Dana Scott
Visiting Scholar, UC Berkeley

A Semantics for Randomness

Many authors have suggested ways of adding random elements and
probability assessments to versions of Church's Lambda-Calculus. Recently
the speaker realized that the so-called Graph Model (based on using enumeration
operators acting on the powerset of the integers) could easily be expanded to
include random variables taking values in the powerset. The talk will also
report on how a continuation-passing semantics can be used for modeling a
branching combinator using random coin tossing. The idea can also be employed
for introducing many other random combinators.

Scott was born in Berkeley, California in October of 1932.
He studied at UC Berkeley (B.A. 1954) and then at Princeton (Ph.D. 1958
under Alonzo Church).  He has held academic appointments at Chicago (1958-60),
UC Berkeley (1960-63), Stanford (1963-69), Amsterdam (1968-69), Princeton
(1969-72), Oxford (1972-81), Linz, Austria (1992-93), and finally Carnegie
Mellon University (1981-2003).  He received honorary doctorates from Utrecht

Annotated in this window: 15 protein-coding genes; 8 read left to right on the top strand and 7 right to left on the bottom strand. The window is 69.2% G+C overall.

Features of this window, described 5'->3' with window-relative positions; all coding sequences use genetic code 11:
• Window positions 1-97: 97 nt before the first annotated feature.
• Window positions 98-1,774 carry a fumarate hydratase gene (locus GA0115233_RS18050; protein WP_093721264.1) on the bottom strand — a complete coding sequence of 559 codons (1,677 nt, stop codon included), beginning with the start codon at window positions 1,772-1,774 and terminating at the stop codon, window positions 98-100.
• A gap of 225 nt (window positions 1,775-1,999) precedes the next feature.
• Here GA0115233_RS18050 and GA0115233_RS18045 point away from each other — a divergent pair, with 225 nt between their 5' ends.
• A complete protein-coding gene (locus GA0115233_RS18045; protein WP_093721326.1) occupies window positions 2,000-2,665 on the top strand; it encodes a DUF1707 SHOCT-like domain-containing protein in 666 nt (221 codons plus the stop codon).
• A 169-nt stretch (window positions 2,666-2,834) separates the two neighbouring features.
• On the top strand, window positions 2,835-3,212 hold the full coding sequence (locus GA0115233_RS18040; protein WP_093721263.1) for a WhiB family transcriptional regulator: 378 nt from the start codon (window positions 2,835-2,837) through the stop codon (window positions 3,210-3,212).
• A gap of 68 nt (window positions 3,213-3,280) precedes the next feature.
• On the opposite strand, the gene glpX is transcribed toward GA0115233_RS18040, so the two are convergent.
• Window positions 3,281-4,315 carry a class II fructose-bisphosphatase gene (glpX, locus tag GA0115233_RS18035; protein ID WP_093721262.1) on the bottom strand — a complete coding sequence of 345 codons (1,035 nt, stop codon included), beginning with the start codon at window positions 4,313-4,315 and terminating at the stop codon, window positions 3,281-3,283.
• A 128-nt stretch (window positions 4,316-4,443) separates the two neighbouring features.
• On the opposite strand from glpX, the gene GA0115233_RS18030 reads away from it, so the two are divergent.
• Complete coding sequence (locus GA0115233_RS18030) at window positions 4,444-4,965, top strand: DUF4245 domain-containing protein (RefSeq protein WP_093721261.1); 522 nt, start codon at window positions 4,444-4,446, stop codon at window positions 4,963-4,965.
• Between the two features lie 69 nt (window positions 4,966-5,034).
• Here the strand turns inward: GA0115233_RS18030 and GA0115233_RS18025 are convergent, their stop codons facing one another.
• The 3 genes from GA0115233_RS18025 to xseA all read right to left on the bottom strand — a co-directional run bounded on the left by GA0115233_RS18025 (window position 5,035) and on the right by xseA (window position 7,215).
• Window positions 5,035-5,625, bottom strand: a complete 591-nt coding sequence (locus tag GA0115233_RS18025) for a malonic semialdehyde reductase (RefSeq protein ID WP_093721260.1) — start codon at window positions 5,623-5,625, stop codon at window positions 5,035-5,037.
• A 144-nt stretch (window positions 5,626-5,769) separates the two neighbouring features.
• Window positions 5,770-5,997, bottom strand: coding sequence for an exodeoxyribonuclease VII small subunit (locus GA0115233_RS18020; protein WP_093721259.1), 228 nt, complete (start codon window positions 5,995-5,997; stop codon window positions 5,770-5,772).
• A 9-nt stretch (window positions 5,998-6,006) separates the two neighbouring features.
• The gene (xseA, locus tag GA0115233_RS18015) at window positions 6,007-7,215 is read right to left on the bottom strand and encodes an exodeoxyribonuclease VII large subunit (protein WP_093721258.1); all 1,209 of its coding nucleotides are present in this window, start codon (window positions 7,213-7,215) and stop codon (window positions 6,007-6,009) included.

(1986), Darmstadt (1995), Edinburgh (1995), Ljubljana (2003), and St Andrews,
Scotland, (2014). He was awarded several prizes, most notably the ACM Turing
Award (jointly with Michael Rabin) (1976), the Rolf Schock Prize, Royal Swedish
Academy of Sciences (1997), and the Gold Medal of the Sobolev Institute of
Mathematics, Novosibirsk, (2009). He is a Fellow of the British Academy and
the US National Academy of Sciences.  Scott supervised the Ph.D. theses of
51 students, some solely, some jointly.  He and his wife currently reside in
Berkeley after retirement, where he is a Visiting Scholar in Mathematics at
UC Berkeley. 

Thursday, October 22, 2015
2:00 PM
Gates & Hillman Centers 6501

Principles of Programming Seminars